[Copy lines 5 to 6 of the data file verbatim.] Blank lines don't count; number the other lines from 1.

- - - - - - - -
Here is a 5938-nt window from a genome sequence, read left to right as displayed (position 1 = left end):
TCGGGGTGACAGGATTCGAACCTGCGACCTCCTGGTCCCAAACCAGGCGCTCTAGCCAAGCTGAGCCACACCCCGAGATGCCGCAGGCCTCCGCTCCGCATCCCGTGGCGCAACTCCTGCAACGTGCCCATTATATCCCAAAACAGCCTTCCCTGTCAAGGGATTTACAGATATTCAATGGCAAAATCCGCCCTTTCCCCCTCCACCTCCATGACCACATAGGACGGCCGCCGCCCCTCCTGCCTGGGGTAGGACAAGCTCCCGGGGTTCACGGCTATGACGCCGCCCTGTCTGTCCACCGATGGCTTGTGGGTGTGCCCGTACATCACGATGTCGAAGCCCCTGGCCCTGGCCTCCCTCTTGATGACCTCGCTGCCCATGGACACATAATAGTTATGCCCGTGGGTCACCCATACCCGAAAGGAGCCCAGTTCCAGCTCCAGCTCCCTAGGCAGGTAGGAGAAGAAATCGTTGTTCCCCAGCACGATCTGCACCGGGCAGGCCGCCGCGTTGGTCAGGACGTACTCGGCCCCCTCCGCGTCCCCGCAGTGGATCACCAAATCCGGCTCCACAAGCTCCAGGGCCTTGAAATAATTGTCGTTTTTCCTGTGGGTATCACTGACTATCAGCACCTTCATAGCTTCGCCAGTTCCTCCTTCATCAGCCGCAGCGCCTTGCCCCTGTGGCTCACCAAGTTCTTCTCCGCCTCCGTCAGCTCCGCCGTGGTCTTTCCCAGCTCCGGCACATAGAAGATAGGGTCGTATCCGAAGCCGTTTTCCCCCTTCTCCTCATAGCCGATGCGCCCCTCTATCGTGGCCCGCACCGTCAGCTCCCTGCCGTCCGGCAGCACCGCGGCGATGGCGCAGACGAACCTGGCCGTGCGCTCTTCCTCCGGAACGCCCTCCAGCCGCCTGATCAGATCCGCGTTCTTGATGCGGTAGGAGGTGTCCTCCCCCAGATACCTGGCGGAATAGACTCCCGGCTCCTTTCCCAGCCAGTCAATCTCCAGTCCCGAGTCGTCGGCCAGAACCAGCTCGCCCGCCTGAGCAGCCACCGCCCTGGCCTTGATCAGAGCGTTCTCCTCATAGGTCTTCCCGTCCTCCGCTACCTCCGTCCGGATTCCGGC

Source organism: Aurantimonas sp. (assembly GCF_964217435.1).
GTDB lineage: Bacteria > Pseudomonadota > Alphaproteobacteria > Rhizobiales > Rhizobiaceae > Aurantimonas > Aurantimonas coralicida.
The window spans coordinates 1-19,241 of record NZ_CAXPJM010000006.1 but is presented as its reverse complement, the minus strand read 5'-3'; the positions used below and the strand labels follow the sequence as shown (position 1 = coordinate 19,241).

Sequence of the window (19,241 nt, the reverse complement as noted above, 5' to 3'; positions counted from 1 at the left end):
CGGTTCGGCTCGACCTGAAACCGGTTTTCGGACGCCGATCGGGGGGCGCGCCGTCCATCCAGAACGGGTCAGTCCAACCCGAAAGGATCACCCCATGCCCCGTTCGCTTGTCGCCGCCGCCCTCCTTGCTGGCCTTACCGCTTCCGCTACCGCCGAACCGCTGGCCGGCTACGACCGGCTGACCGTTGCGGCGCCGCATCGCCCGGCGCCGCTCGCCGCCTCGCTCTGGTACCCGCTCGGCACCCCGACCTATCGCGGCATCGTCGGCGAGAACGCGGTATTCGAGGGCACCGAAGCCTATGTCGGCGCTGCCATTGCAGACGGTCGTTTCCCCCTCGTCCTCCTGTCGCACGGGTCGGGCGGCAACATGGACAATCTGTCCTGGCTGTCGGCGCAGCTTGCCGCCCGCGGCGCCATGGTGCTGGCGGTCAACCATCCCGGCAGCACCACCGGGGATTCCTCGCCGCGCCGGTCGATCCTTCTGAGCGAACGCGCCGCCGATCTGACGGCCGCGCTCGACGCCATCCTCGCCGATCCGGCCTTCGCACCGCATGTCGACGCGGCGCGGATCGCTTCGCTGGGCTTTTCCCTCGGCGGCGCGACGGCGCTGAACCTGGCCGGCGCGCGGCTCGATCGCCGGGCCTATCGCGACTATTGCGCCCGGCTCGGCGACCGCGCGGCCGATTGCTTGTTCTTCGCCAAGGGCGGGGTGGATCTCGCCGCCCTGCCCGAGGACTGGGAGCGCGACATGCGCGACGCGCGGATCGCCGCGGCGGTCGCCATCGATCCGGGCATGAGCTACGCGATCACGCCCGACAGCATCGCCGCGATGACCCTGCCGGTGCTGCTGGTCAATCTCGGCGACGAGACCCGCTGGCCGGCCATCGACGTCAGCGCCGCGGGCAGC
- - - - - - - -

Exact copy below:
The window spans coordinates 1-19,241 of record NZ_CAXPJM010000006.1 but is presented as its reverse complement, the minus strand read 5'-3'; the positions used below and the strand labels follow the sequence as shown (position 1 = coordinate 19,241).

Sequence of the window (19,241 nt, the reverse complement as noted above, 5' to 3'; positions counted from 1 at the left end):